Microsoft chairman and philanthropist Bill Gates on Thursday said the large number of deaths in the world due to tuberculosis was unacceptable and the Bill and Melinda Gates Foundation was all for supporting a low-cost affordable vaccine for the disease.

“Whatever helps the poorest, we are committed to it,'' Mr. Gates said at an interaction with the media here on “Maximising India's Capacity: Creating an Ecosystem of Innovation and Research to Address Public Health Concerns,'' organised by the Ministry of Science and Technology.

Mr. Gates appreciated India's success in reducing TB-related deaths through the Directly Observed Treatment Short (DOTS) course. The Foundation was committed to working with India in research and development, drugs, vaccines and expanding to more areas like agriculture. “We can back young scientists in India in their research,'' he said.

Tweeting soon after his visit to a TB facility here to mark the World TB Day, he said the major problem was outdated tools. TB was preventable and treatable, but the most common TB test was more than 125 years old and it missed half the cases. By the time most TB patients were correctly diagnosed and treated, they may have unknowingly infected many others — creating an endless cycle.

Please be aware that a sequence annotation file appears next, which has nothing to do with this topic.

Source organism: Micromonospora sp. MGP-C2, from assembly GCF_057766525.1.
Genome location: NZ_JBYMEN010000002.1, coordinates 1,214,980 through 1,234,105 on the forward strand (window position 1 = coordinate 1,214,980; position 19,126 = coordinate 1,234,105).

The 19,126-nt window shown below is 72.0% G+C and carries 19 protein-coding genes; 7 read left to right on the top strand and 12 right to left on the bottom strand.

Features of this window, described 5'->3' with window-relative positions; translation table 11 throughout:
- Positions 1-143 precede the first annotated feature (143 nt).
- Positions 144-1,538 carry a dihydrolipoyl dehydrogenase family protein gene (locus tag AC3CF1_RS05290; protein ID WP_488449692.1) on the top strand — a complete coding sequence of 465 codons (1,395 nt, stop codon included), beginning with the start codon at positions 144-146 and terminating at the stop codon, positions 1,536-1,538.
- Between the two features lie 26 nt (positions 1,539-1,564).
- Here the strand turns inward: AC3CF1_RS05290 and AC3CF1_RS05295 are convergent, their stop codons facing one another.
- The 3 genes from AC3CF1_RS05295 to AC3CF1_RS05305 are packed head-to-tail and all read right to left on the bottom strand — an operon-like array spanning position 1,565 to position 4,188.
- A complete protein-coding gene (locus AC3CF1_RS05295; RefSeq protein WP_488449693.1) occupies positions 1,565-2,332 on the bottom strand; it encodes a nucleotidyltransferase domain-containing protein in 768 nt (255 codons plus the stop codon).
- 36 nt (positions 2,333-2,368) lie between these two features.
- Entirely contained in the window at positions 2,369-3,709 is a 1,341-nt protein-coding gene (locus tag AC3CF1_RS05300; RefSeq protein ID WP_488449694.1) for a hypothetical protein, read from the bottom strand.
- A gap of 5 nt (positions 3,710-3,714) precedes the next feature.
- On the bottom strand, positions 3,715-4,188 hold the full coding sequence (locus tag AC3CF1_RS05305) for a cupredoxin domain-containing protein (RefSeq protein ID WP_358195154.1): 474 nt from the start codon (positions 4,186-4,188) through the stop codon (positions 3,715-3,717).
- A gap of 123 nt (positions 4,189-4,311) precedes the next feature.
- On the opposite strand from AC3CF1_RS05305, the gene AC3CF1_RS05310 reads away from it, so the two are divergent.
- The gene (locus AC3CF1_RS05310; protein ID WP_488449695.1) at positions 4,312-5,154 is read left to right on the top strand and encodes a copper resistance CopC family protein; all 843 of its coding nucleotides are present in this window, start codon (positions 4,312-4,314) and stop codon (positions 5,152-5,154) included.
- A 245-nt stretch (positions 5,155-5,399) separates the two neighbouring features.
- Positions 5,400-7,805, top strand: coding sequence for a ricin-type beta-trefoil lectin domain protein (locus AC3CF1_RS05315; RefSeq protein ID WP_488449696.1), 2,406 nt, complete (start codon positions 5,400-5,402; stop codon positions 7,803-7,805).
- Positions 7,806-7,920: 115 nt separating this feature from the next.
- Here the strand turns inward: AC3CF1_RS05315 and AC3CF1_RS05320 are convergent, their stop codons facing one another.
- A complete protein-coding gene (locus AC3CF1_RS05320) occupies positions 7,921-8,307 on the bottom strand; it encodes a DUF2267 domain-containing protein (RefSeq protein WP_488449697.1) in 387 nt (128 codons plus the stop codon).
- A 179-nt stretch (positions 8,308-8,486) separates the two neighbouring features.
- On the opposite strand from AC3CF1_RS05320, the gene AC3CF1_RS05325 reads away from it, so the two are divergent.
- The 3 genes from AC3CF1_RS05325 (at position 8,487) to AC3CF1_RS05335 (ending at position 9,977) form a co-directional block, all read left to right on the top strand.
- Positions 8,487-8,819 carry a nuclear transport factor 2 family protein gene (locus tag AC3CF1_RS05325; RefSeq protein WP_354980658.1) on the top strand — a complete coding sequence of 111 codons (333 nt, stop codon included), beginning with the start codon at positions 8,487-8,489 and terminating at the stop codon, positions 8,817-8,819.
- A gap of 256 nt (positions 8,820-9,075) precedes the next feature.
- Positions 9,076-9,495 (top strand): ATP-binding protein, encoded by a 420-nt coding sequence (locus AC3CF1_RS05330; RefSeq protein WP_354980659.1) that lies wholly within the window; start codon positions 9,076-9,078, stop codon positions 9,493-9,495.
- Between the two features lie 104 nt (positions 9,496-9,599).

He said:

“At the same time, today's TB drugs are more than 40 years old and take six months to work. The combination of poor tests and outdated treatments is driving the spread of drug resistance, undercutting global efforts to stop the epidemic. 

“Fortunately, there is a promising pipeline of new TB diagnostics, drugs and vaccines under development. And we are starting to see results. Just today, I saw how India is using these innovations. I marked World TB Day by visiting the state-of-the-art L.R.S.Institute of Tuberculosis and Respiratory Diseases, which uses a new molecular test, GeneXpert, which can accurately determine whether a patient has TB in about two hours. 

“Molecular diagnostics could revolutionise TB care, and things would continue to improve as the price comes down and new tests are developed. This is where India could have a global impact. India is a leader in developing low-cost health technologies and it could produce high-quality, inexpensive molecular TB diagnostics. This will increase access at home and across the globe.''

Union Science and Technology Minister Pawan Kumar Bansal said the Department of Science and Technology was collaborating in several programmes with the Gates Foundation and would soon broaden its scope to the agriculture sector also.

The Council for Scientific and Industrial Research (CSIR) was working with 4,500 young scientists globally to find a treatment for TB under its Open Source Drug Discovery programme, he said.

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